Restorative dentists use knowledge and skill in all of these specialties, working with other dental, medical and surgical specialists and other clinical colleagues, in the management of cases requiring complex, multi-faceted care, such as:
- Patients affected by developmental disorders such as hypodontia, cleft lip and palate, aggressive periodontitis and amelogenesis imperfecta
- Patients who have undergone radiotherapy and ablative surgery for the management of oral cancer
- Patients who have had traumatic injuries to the face, mouth and teeth
- Patients who have sustained damage caused by periodontal (gum) disease, tooth decay, tooth attrition and acid erosion
- Patients with severe medical and surgical problems to ensure the best treatment outcome
Entry onto a specialty training programme in restorative dentistry requires successful application through national recruitment. For more information on recruitment cycles, requirements and the application process please visit the COPDEND website.
Specialty training in restorative dentistry takes five years in a full-time training programme. Programmes may require completion of a postgraduate qualification such as MSc or equivalent, which may be self-funded.
Completion of training in restorative dentistry requires annual review of competency progression, successful completion of the Intercollegiate Specialty Fellowship Examination (ISFE) leading to award of Certificate of Completion Specialist Training (CCST). Previously, restorative trainees were entitled entry onto all four specialists lists: restorative dentistry, endodontics, prosthodontics and periodontics. New and current trainees undertaking the new restorative dentistry curriculum approved on 23 April 2009 are no longer automatically entitled entry onto all four specialists lists unless they can also demonstrate that they meet the requirements for entry onto those lists.
Specialists in restorative dentistry work as consultants or honorary consultants in university teaching hospitals, district general hospitals and community dental services. Specialists in restorative dentistry also provide services in private specialist practices and general dental practices.
Specialist training programmes in the monospecialties, must be for a period of three years or 4,500 hours. The trainee must then pass the Membership in Restorative Dentistry (Endodontics) (MRD(Endodontics)), for example, or equivalent prior to the recommendation for the award of a CCST in that monospecialty.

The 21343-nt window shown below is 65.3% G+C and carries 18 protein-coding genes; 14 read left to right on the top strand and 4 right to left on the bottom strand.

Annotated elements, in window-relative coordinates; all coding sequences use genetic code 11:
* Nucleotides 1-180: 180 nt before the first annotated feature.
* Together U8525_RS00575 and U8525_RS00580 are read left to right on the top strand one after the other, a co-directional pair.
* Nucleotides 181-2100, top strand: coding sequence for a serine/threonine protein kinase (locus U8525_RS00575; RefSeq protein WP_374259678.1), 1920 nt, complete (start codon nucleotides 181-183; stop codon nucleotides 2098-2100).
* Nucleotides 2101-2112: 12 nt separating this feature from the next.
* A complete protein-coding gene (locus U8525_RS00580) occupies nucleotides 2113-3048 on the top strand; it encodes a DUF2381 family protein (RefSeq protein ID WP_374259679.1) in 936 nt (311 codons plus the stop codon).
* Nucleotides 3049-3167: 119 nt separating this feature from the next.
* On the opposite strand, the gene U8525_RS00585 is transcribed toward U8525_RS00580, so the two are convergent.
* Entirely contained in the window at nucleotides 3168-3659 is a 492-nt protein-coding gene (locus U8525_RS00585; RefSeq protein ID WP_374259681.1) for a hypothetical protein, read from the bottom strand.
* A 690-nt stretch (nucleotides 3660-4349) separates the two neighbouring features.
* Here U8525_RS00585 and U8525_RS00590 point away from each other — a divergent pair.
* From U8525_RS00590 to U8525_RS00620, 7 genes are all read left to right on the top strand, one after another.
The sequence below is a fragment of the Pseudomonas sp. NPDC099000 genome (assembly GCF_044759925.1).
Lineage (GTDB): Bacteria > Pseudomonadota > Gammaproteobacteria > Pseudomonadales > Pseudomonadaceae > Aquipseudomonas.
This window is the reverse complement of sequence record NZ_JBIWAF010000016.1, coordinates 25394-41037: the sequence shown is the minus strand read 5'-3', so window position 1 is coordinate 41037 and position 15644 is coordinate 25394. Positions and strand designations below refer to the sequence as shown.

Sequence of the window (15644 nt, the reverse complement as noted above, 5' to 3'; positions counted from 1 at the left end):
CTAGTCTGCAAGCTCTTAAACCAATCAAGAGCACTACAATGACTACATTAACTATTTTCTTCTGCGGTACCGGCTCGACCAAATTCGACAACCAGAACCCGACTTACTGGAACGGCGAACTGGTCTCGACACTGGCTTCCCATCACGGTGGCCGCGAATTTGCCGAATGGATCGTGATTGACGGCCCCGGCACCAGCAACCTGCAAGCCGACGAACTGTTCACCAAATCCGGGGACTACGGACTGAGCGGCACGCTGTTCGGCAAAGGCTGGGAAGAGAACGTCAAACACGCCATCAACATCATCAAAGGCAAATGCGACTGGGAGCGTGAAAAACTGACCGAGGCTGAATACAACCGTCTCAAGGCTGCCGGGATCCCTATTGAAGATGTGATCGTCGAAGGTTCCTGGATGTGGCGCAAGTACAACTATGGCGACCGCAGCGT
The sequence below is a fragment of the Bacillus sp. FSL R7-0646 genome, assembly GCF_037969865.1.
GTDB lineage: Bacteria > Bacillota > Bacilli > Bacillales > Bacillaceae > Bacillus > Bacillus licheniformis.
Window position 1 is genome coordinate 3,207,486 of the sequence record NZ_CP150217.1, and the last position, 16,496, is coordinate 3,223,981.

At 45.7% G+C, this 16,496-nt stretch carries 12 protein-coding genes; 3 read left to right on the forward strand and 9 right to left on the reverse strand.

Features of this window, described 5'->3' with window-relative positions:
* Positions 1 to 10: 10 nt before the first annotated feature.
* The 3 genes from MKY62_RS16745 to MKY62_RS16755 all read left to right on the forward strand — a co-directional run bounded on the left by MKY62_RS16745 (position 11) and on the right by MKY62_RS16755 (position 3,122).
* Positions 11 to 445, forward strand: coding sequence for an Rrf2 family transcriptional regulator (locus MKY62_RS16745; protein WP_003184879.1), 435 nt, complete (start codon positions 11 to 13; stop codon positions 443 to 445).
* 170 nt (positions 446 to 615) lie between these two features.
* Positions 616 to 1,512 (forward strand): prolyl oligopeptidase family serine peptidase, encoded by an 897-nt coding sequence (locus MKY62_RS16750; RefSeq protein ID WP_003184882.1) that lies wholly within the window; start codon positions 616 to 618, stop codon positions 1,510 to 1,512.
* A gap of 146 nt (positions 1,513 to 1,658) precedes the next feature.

These specialists may work either in practice, hospital or community settings or a combination of them.
Monospecialty training posts are usually entirely self-funded apart from a few NIHR-funded research posts. Other than NIHR ACF posts there are no Health Education England (HEE)-funded monospeciality training posts in England. Currently, only self-funded Masters in monospecialties in London and a small number in Liverpool have NTNs, this is likely to decrease in future. Therefore, mediated entry will be the route required to gain access to the specialist list. This means demonstrating equivalence to formal training; further information can be obtained from the GDC.
- Visit the RD-UK website
- To get a taste for the specialty look to apply for DCT2 posts in restorative dentistry
- Keep a logbook/portfolio of cases that you treat or see
- Become involved in departmental audits
- Apply for elective prizes and take the opportunity to learn as much as you can as a dental student. Most of the specialist societies have prizes for undergraduates and young dentists, check their websites for further information
- To keep up-to-date join one/some of the specialist societies:
BSRD, British Society of Restorative Dentistry
BSSPD, British Society for the Study of Prosthetic Dentistry
BES, British Endodontic Society
BSP, British Society of Periodontology.